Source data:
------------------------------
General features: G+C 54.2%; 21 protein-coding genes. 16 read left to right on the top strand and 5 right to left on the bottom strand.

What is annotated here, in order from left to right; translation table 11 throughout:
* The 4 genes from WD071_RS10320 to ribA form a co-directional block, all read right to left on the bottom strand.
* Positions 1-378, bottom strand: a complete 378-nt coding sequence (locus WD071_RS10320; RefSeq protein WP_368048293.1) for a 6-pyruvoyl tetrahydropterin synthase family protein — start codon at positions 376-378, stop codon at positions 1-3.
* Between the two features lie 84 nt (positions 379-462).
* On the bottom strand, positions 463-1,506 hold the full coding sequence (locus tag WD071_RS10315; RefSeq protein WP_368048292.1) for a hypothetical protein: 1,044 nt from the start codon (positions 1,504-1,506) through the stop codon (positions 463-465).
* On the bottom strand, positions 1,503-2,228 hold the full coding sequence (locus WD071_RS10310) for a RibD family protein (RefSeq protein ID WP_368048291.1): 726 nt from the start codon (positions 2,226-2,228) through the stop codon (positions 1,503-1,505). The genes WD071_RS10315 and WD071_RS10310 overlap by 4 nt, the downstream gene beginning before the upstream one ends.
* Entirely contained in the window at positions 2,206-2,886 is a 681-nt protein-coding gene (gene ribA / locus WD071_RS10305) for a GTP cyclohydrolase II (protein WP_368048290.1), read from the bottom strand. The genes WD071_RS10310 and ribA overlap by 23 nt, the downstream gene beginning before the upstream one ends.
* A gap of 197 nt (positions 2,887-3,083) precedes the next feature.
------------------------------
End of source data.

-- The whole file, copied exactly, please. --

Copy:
General features: G+C 54.2%; 21 protein-coding genes. 16 read left to right on the top strand and 5 right to left on the bottom strand.

What is annotated here, in order from left to right; translation table 11 throughout:
* The 4 genes from WD071_RS10320 to ribA form a co-directional block, all read right to left on the bottom strand.
* Positions 1-378, bottom strand: a complete 378-nt coding sequence (locus WD071_RS10320; RefSeq protein WP_368048293.1) for a 6-pyruvoyl tetrahydropterin synthase family protein — start codon at positions 376-378, stop codon at positions 1-3.
* Between the two features lie 84 nt (positions 379-462).
* On the bottom strand, positions 463-1,506 hold the full coding sequence (locus tag WD071_RS10315; RefSeq protein WP_368048292.1) for a hypothetical protein: 1,044 nt from the start codon (positions 1,504-1,506) through the stop codon (positions 463-465).
* On the bottom strand, positions 1,503-2,228 hold the full coding sequence (locus WD071_RS10310) for a RibD family protein (RefSeq protein ID WP_368048291.1): 726 nt from the start codon (positions 2,226-2,228) through the stop codon (positions 1,503-1,505). The genes WD071_RS10315 and WD071_RS10310 overlap by 4 nt, the downstream gene beginning before the upstream one ends.
* Entirely contained in the window at positions 2,206-2,886 is a 681-nt protein-coding gene (gene ribA / locus WD071_RS10305) for a GTP cyclohydrolase II (protein WP_368048290.1), read from the bottom strand. The genes WD071_RS10310 and ribA overlap by 23 nt, the downstream gene beginning before the upstream one ends.
* A gap of 197 nt (positions 2,887-3,083) precedes the next feature.